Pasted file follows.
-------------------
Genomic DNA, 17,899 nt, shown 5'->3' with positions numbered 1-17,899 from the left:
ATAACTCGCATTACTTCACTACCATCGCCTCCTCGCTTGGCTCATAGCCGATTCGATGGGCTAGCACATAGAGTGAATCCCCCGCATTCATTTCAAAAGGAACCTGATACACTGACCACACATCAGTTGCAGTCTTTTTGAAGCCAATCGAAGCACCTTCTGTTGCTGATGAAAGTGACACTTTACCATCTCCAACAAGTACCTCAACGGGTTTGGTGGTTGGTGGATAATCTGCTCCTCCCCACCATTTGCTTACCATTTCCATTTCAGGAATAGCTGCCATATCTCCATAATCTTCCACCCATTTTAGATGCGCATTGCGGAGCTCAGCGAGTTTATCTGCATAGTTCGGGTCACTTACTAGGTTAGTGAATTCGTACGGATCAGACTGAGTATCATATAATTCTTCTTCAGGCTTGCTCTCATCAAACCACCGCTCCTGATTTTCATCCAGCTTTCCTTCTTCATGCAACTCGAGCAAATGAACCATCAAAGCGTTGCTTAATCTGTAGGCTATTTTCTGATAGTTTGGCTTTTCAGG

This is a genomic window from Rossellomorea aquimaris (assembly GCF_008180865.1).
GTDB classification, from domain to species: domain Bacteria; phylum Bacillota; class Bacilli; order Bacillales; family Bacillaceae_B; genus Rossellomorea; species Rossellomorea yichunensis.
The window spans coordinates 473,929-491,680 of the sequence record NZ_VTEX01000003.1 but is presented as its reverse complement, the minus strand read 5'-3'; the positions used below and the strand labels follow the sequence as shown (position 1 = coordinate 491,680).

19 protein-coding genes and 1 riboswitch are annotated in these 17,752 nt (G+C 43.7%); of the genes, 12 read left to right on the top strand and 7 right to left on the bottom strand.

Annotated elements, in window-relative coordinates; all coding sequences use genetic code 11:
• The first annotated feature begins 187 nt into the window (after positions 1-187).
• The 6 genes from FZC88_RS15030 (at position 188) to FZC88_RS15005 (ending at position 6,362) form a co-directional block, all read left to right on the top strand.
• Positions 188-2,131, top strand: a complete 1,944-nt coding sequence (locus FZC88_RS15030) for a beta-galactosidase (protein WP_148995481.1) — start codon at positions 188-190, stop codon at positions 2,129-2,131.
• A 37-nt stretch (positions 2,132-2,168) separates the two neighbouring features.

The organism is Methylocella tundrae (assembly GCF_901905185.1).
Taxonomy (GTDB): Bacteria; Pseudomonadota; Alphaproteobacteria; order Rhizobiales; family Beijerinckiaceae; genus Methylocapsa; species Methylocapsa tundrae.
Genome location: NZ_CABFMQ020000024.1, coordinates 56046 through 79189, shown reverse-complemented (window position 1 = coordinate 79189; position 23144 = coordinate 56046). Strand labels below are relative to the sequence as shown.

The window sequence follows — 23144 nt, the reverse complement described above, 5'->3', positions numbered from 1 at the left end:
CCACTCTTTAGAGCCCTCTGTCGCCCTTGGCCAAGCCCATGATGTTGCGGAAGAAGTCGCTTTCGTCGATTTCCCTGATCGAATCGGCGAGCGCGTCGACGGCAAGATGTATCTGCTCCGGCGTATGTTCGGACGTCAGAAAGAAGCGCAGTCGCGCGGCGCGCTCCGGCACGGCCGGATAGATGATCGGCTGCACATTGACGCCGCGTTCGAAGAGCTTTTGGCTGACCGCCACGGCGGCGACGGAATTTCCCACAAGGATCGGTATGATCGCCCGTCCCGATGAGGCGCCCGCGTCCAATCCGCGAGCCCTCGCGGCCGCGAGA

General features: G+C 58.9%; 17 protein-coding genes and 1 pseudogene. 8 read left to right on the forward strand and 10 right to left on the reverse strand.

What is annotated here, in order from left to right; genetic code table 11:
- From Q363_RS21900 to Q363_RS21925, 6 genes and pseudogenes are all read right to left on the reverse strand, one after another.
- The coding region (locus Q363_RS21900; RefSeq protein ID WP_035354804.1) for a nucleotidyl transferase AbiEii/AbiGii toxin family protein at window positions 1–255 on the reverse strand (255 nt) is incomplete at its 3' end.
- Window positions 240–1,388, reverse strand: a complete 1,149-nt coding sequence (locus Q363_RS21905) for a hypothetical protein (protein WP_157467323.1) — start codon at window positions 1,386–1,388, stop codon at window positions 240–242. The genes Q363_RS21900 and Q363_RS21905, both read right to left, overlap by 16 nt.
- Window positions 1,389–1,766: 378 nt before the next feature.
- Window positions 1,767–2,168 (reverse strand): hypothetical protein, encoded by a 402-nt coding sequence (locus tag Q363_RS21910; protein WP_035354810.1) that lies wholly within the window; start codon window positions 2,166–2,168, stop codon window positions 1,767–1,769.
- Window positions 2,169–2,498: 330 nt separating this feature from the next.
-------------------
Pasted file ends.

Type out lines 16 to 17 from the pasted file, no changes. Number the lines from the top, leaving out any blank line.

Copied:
CCACTCTTTAGAGCCCTCTGTCGCCCTTGGCCAAGCCCATGATGTTGCGGAAGAAGTCGCTTTCGTCGATTTCCCTGATCGAATCGGCGAGCGCGTCGACGGCAAGATGTATCTGCTCCGGCGTATGTTCGGACGTCAGAAAGAAGCGCAGTCGCGCGGCGCGCTCCGGCACGGCCGGATAGATGATCGGCTGCACATTGACGCCGCGTTCGAAGAGCTTTTGGCTGACCGCCACGGCGGCGACGGAATTTCCCACAAGGATCGGTATGATCGCCCGTCCCGATGAGGCGCCCGCGTCCAATCCGCGAGCCCTCGCGGCCGCGAGA

General features: G+C 58.9%; 17 protein-coding genes and 1 pseudogene. 8 read left to right on the forward strand and 10 right to left on the reverse strand.